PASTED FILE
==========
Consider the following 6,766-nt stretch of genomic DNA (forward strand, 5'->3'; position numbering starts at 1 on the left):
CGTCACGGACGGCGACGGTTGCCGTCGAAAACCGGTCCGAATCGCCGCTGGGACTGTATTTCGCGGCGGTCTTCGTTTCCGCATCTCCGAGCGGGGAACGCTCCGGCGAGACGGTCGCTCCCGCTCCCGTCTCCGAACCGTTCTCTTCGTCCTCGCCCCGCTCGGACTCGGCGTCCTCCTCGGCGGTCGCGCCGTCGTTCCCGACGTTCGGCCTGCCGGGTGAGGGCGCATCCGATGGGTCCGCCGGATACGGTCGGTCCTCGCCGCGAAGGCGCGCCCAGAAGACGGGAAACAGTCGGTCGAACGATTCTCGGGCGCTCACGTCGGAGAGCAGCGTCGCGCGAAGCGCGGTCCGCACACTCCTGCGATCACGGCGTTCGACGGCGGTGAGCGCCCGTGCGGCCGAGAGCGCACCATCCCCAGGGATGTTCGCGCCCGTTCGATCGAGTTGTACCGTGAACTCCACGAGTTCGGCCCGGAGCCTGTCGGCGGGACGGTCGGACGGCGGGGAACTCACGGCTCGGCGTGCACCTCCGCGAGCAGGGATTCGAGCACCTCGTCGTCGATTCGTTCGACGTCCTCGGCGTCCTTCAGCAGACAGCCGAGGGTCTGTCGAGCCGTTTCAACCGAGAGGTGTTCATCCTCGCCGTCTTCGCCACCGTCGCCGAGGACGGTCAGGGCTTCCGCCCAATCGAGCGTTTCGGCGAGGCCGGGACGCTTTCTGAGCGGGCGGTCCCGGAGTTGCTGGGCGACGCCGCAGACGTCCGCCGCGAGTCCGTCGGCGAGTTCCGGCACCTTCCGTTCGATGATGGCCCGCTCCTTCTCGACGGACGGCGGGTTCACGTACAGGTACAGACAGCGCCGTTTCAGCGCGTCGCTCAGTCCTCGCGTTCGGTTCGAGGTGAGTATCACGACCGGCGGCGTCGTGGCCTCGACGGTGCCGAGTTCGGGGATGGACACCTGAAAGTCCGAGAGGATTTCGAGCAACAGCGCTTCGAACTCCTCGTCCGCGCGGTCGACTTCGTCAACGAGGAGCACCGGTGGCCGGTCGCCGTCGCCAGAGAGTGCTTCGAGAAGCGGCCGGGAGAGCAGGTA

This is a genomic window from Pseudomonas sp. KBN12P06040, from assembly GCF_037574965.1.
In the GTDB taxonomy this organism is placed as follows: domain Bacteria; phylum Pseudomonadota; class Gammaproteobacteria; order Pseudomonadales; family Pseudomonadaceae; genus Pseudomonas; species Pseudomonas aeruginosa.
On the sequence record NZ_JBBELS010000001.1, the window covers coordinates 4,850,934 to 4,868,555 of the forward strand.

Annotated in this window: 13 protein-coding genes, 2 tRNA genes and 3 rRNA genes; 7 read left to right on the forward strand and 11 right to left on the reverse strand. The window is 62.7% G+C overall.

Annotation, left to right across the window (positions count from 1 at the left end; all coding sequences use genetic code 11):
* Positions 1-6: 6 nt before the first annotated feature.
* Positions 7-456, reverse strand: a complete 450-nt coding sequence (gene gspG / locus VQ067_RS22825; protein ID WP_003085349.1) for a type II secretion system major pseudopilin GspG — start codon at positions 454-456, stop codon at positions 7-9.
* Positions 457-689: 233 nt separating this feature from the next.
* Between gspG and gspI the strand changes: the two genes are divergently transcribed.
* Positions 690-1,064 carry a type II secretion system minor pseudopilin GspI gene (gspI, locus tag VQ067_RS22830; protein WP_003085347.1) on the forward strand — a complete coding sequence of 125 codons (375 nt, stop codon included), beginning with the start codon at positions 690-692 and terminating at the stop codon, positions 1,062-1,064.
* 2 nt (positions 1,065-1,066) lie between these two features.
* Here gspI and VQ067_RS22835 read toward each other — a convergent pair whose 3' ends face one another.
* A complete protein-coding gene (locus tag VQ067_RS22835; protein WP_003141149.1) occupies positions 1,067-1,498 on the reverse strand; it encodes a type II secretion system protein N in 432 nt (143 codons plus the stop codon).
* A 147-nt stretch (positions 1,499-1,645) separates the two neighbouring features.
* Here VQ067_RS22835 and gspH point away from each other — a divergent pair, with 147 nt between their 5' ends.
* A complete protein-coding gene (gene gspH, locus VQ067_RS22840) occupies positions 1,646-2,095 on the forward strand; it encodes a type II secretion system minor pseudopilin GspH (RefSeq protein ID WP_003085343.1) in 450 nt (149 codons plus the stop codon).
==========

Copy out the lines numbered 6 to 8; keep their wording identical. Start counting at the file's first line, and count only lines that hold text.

Annotated in this window: 13 protein-coding genes, 2 tRNA genes and 3 rRNA genes; 7 read left to right on the forward strand and 11 right to left on the reverse strand. The window is 62.7% G+C overall.

Annotation, left to right across the window (positions count from 1 at the left end; all coding sequences use genetic code 11):
* Positions 1-6: 6 nt before the first annotated feature.